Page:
Yonder Alonso, Eddy Rodriguez Have Madness For Miami

PEORIA, Ariz. — The alma mater of Padres catcher Eddy Rodriguez and first baseman Yonder Alonso has appeared in 23 College World Series, of which they have won four. However, in men’s basketball, the University of Miami is seeking its first NCAA championship, something Rodriguez and Alonso are confident will happen in just a few weeks.

The Hurricanes are the second seed in the NCAA Men’s Basketball Tournament’s East Region. They open play on Thursday against the University of the Pacific.

“It’s unbelievable. Normally we’re a baseball and football school and now our basketball team is getting close to maybe achieving that prize of winning the championship,” said Rodriguez, who was the starting catcher for the University of Miami before being drafted in 2006 to the Cincinnati Reds.

Despite Rodriguez’s devotion to his alma mater, he says he won’t be filling out a bracket this year. “I personally don’t [have a bracket]. I know that Yonder does and he’s a big Miami guy too, but if I was doing mine I’d be pulling for the home team all the way throughout.”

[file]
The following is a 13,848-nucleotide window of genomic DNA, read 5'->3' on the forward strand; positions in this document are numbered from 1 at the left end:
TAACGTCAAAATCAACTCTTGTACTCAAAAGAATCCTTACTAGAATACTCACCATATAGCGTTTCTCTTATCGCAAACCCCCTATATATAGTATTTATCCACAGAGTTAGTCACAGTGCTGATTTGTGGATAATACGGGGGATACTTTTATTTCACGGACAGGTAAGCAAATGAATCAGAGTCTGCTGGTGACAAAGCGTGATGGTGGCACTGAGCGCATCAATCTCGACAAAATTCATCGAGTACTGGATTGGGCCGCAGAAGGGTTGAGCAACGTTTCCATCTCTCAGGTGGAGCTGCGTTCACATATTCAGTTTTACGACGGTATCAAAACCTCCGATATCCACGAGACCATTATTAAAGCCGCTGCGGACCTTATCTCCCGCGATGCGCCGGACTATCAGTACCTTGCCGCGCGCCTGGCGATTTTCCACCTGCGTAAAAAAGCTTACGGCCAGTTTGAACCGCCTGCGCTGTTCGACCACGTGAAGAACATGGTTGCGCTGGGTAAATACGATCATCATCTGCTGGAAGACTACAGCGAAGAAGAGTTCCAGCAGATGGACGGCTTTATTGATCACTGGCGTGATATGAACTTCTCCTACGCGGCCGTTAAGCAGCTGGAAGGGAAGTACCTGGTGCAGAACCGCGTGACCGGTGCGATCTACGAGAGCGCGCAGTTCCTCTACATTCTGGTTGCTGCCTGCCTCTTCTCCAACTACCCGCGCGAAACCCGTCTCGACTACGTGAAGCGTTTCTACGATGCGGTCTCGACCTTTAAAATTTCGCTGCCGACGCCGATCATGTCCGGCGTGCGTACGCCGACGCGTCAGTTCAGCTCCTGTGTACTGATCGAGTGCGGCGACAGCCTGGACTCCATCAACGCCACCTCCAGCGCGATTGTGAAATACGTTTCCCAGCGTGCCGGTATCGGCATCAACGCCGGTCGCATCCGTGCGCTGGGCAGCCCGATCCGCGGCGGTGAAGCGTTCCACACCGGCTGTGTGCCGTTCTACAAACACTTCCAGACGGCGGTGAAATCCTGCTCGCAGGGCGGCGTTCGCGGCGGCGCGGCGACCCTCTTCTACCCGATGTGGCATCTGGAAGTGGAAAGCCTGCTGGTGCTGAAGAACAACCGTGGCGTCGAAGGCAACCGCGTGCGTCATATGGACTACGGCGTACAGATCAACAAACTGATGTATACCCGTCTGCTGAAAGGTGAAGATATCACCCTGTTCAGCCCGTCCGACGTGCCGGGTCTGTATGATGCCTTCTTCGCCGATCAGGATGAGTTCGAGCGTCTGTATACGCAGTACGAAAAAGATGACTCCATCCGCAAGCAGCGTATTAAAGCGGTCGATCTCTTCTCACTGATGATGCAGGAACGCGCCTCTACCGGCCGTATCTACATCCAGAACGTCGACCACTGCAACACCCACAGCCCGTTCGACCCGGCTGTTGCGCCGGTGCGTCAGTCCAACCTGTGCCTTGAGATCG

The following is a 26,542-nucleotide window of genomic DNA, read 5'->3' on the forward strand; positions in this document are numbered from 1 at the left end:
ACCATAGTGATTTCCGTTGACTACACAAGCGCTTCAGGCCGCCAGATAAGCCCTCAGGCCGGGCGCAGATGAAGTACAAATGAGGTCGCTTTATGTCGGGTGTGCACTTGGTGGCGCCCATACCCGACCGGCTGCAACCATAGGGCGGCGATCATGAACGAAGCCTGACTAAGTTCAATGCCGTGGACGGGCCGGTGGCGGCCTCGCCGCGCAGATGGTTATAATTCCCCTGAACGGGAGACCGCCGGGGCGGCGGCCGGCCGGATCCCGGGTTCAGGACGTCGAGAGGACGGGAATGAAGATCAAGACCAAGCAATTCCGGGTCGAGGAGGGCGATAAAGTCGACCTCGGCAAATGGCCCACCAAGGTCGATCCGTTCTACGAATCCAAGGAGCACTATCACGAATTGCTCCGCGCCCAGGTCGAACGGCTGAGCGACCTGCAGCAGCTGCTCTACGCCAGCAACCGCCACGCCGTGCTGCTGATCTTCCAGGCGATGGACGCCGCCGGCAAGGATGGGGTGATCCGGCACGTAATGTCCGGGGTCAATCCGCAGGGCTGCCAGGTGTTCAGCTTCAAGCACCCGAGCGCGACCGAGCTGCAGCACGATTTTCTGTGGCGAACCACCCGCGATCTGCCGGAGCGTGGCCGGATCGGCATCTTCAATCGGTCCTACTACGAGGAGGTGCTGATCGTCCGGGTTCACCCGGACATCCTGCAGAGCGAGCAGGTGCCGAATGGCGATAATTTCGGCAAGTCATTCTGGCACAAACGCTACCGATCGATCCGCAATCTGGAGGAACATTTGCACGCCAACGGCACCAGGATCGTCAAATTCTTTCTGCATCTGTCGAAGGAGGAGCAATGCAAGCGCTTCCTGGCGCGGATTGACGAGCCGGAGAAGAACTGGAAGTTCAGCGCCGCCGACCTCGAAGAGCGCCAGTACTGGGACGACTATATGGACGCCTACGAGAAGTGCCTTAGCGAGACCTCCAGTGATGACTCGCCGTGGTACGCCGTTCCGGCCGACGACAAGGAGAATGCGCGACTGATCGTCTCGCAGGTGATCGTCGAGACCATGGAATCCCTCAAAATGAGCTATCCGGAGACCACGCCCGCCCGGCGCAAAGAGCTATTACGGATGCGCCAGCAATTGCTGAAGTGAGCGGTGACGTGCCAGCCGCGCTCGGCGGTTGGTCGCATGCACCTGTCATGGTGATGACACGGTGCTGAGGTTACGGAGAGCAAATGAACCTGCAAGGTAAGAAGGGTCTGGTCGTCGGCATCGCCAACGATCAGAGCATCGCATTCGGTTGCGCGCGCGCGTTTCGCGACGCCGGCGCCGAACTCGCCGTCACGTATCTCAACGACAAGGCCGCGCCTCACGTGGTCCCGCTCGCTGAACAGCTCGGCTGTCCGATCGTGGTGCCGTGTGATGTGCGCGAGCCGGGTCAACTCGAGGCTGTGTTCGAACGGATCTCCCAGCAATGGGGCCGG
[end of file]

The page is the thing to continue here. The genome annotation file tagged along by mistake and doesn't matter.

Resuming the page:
Alonso did fill out a bracket, and he’s definitely behind his former team. He picked the Canes to go all the way, predicting an 88-82 win against Gonzaga.
Alonso played baseball at Miami for three seasons, leading the team to the College World Series in 2008 as the No. 1 seed. That year Alonso was drafted seventh overall by the Cincinnati Reds, and was traded to the Padres in 2011.

“They’re getting better and better and finally they put it all together. I’m definitely pulling for them in March Madness,” said Alonso.

Luckily for Rodriguez and Alonso, the Padres have Thursday, the first full day of the NCAA Tournament, off. They plan to take advantage of that and watch Miami take on the fifteenth seeded Pacific Tigers.

Alonso is going to have teammates over to watch the game, while Rodriguez will watch the Hurricanes before attending a Phoenix Coyotes hockey game Thursday night.

Padres’ outfielder Will Venable shares March Madness from a different perspective. He played basketball at Princeton University and competed in the NCAA Tournament in 2004.

“Playing in the Ivy League you only get to play really big games when you go outside of the conference, but even some of the games we were able to play didn’t amount to half of what it meant to play in the NCAA Tournament,” Venable recalls about playing in the NCAA Men’s Division I Basketball Championship Tournament as a junior.

“You realize how important it is not to just your team but to everyone around the country. It’s really something special to be a part of.”

With Princeton not making the tournament this year, Venable will be rooting for Georgetown, home to his former coach at Princeton, John Thompson III.

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